Claire Bibby, COO of Immediation’s dispute resolution platform.
Regardless of industry, the process of making decisions involves three key stages – defining the problem, examining the options, and implementing the decision. For risk-based decision making, there must be a structured understanding of the risk-reward balance and uncertainties before arriving at a decision.
For CEO and in-house decision-makers, risk management is a critical part of their leadership role – failing to appropriately identify and resolve the potential issues facing the business can result in personal liability. According to Deloitte’s 2018 CEO Board Risk Management Survey, almost 100 percent of responding leaders believed their organisation would face serious threats in the next two to three years, as a result of the constantly evolving business environment where technological change and disruption are moving at a high pace.
If we look at the first stage of decision making, CEO’s and company leaders need to understand the broader impact technology can have on their organisation before examining the different technologies they can implement to help tackle or mitigate the risks.
For many businesses, a key area of risk is legal disputes. The risk comes not only from the financial drain, or the time and stress cost to the business but from the damage a legal dispute can do to a company’s reputation — one of an organisation’s most valuable assets.
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Litigation, for many, is not a process that is entered into lightly. In today’s digital, ‘always on’ world, a company’s decision to litigate a matter may impact its reputation, as well as the potential loss of trust, sales and subsequently, financial capital. However, the technological revolution brings with it an alternative solution – with the help of digital tools and technology solutions, CEO and in-house decisions makers can now apply a forward-thinking approach to risk management.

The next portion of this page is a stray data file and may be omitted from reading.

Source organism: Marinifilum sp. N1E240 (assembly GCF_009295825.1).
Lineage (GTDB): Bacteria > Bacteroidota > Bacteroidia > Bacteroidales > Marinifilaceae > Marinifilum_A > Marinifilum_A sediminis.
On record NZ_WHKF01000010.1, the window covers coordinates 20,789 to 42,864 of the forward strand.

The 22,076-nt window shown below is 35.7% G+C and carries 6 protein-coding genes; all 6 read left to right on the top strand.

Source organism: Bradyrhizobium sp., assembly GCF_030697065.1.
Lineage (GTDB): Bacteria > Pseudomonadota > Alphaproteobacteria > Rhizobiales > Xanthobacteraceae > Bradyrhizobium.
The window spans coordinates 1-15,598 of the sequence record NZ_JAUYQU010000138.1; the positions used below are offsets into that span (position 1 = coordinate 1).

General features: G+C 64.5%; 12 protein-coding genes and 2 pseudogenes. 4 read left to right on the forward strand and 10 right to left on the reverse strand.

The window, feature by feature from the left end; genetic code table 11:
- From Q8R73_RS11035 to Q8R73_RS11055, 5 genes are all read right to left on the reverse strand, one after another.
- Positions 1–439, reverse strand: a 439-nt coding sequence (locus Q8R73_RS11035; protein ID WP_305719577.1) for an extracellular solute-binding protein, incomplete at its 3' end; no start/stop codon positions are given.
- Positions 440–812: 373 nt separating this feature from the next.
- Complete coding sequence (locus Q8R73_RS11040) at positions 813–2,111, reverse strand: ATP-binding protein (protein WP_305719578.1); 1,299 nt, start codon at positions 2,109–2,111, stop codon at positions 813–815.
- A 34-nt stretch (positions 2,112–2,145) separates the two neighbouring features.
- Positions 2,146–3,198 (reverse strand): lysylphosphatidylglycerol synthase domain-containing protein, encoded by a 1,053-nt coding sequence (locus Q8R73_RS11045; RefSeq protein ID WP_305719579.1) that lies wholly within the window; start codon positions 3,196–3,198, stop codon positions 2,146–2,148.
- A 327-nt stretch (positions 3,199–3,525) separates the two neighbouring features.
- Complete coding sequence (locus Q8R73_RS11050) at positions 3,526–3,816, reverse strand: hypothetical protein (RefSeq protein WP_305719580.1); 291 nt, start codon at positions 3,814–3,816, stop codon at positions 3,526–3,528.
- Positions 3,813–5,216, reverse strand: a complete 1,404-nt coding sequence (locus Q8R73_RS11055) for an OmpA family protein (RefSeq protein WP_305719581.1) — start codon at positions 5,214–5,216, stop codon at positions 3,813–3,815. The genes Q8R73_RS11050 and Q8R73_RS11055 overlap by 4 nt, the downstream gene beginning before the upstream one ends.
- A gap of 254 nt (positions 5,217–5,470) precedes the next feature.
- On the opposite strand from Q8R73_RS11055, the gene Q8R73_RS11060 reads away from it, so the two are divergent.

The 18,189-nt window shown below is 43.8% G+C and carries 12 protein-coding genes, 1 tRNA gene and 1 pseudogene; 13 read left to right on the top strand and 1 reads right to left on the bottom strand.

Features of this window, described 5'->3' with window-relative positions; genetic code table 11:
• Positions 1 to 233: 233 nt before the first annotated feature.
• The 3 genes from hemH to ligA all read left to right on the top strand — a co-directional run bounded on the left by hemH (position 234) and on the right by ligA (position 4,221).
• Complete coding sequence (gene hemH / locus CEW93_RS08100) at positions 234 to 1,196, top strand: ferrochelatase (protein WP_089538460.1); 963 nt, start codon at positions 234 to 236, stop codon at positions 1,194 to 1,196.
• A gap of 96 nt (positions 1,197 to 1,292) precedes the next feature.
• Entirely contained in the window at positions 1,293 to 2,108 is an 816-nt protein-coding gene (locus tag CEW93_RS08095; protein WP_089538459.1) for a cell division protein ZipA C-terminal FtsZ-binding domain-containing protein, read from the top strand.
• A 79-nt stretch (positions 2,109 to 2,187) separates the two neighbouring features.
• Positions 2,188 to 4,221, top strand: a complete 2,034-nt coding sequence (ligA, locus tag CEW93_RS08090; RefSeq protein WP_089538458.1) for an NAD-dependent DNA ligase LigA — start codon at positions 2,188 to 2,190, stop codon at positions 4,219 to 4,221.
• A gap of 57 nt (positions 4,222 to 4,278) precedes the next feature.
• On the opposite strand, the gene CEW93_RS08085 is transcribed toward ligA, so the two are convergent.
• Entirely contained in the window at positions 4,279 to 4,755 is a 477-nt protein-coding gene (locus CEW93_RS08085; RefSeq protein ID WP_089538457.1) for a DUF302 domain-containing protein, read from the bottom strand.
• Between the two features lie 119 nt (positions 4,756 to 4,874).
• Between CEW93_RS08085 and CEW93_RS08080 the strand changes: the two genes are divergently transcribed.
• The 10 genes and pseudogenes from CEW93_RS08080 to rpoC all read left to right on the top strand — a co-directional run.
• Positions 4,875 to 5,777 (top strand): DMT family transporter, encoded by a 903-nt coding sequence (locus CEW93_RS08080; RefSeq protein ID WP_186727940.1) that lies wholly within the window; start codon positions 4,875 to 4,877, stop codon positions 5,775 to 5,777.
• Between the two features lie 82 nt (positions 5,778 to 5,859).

In order to minimise legal risks and the impact of litigation on the business, choosing alternative dispute resolution (ADR) platforms – like Immediation – can provide businesses with an option to resolve disputes quickly and effectively. ADR, and further to that, online dispute resolution (ODR), provides an alternate path to resolution that can mitigate – and potentially avoid – financial and reputational harm.
ADR and ODR give parties a stage to resolve a dispute confidentially, helping to protect brand reputation. In addition, ODR is a great option for organisations in different physical locations, for whom face-to-face negotiations and meetings may be difficult to organise.
To remain competitive in our increasingly connected and global economy, decision-makers should be looking for proactive measures that can enable their business to not only navigate technological disruption, but to harness its power to their advantage. For legal disputes, adapting to the technological environment that we live in and making use of the tools that are available, means businesses can continue to meet the ever-growing expectations of customers and stakeholders and free up the leadership team to continue to drive business success, well into the future.